And the devil took him up and showed him all the kingdoms of the world in a moment of time, and said to him, “To you I will give all this authority and their glory, for it has been delivered to me, and I give it to whom I will. If you, then, will worship me, it will all be yours.” (Luke 4:5-7 ESV)
Well now way back in the Bible
Temptations always come along
There’s always somebody tempting
Somebody into doing something they know is wrong
Well they tempt you, man, with silver
And they tempt you, sir, with gold
And they tempt you with the pleasures
That the flesh does surely hold
They say Eve tempted Adam with an apple
But man I ain’t going for that
I know it was her pink Cadillac
— Bruce Springsteen, Pink Cadillac
For modern, western people, Luke’s second recorded temptation may be the most tempting. It’s the kind of thing that most people think about, anyway, when they think about being tempted. Authority and power are obvious temptations. Glory can mean “honor” or “high opinion,” but it also can mean “splendor” or “brilliance.” The splendor of the world’s kingdoms includes not only their fame but their material splendor as well: magnificent monuments and buildings, gold and silver, and all the other eye-candy that powerful societies possess.
Responsible living in this world requires the judicious use of power. Luke’s word is actually, “exousia,” which means authority. Glory, however, inevitably accompanies power, and it is obvious that both power and glory are seductive and addictive. How many people, both individually and collectively, have set out to do great things for the world only to surrender to lure of power and glory? For them, the means has become the end.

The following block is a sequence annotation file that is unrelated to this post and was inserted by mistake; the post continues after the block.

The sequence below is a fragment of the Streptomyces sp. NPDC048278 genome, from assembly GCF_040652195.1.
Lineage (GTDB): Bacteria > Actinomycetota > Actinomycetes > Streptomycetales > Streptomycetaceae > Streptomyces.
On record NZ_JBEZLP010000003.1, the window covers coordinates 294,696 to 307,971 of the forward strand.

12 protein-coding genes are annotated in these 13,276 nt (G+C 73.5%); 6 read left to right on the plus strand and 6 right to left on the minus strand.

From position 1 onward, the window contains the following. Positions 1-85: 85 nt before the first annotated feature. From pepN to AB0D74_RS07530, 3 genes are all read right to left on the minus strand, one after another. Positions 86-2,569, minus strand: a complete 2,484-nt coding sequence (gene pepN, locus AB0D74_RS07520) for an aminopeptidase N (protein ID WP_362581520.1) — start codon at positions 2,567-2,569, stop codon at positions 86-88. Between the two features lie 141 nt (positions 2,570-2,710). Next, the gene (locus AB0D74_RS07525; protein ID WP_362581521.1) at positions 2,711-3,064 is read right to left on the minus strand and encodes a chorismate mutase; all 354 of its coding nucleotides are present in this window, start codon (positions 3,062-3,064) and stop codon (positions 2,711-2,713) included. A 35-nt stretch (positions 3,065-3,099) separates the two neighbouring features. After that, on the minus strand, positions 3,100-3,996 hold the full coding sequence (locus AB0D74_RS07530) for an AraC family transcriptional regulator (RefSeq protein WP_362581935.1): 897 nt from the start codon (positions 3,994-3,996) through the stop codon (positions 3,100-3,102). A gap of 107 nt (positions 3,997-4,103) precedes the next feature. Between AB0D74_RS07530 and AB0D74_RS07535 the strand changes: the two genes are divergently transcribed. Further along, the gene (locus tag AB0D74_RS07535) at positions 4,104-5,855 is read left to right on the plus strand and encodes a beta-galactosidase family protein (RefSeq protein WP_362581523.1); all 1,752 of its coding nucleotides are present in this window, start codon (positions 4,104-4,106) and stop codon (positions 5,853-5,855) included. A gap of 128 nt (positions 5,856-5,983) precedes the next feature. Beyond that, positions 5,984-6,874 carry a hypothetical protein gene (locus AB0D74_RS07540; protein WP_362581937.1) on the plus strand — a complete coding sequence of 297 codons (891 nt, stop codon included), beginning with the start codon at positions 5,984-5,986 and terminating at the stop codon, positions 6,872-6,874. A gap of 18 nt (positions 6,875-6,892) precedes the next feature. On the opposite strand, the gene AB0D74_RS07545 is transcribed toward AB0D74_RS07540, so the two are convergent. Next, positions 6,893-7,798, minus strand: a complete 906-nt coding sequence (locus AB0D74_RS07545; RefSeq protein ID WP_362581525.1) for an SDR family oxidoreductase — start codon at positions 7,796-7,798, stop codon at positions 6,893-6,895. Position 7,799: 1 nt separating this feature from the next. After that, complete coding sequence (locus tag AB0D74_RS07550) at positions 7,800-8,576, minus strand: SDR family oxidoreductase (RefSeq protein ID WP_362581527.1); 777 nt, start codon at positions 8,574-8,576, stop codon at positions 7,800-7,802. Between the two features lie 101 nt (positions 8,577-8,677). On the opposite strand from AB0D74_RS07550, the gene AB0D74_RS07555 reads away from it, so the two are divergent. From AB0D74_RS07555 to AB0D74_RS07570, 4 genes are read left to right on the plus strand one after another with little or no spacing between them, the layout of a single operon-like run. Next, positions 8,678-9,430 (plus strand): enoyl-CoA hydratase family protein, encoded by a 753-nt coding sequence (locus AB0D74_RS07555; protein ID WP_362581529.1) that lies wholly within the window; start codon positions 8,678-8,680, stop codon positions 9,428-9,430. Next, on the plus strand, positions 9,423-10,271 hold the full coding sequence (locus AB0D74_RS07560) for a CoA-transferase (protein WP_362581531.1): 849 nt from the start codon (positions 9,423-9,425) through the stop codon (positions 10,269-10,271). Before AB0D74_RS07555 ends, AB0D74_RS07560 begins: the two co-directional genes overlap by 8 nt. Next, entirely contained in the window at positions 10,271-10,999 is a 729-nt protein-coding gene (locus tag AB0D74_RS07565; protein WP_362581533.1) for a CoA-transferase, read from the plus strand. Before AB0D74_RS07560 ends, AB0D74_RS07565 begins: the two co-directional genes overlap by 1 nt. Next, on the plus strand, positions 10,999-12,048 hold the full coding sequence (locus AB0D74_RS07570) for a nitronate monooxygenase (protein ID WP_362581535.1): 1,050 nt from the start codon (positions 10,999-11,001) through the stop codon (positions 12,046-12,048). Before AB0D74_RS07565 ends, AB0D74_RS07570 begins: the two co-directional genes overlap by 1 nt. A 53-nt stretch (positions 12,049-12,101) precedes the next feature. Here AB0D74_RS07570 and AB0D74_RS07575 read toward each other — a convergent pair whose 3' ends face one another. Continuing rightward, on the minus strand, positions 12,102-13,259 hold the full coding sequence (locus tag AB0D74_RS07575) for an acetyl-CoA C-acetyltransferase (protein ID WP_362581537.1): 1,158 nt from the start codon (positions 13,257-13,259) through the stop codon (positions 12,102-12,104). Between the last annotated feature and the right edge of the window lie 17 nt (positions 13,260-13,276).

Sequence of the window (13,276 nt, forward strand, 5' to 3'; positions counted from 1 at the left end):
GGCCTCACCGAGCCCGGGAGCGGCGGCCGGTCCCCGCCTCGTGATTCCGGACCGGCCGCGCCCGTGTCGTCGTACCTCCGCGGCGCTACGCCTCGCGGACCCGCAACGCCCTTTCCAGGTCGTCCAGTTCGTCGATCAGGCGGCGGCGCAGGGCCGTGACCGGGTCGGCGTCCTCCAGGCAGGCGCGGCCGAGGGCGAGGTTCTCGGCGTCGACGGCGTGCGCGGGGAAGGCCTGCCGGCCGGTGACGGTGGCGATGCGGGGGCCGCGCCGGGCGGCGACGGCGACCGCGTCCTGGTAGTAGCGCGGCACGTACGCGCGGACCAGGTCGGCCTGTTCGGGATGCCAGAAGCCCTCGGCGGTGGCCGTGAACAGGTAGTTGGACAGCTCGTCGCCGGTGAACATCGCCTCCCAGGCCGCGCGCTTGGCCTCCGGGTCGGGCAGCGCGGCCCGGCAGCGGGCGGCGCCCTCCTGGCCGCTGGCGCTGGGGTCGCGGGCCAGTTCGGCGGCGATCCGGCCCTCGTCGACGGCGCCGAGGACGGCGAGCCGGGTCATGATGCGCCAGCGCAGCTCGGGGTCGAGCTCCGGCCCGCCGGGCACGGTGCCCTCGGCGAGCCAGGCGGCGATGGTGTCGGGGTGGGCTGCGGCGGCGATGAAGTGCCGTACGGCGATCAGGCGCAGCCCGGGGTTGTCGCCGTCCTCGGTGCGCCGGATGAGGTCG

Like all other forms of self-interest, an addiction to power and glory can exist without the addicted person even being aware. In fact, in our fallen state, almost everyone’s behavior is controlled to some degree by this addiction. An addiction to power can exist even within a family or a work setting. It doesn’t have to take place within the context of world politics. An addiction to glory can take place in just about any group, from a high school clique of friends to a professional association of business peers. It doesn’t take place just on Fifth Avenue in New York or Rodeo Drive in Beverly Hills. What brings honor and prestige varies from setting to setting. And, of course, there is the pleasure that power and glory can bring.
The story of Jesus’ temptation reveals something about us that must ultimately change. I suppose that might be considered bad news. Most people freed from addictions, however, consider that freedom good news. The good news for us, then, is that Jesus’ faithfulness and obedience won our salvation. Jesus answered the devil’s temptation thus:
It is written, ‘You shall worship the Lord your God, and him only shall you serve. (Luke 4:8 )
Jesus loved God more than he loved power and glory. He was not willing to give his loyalty to any other, and thus he was not willing to turn aside from the path God set for him. The path of power and glory is more pleasant than the way of the cross, but faithfulness required that Jesus follow the way of the cross.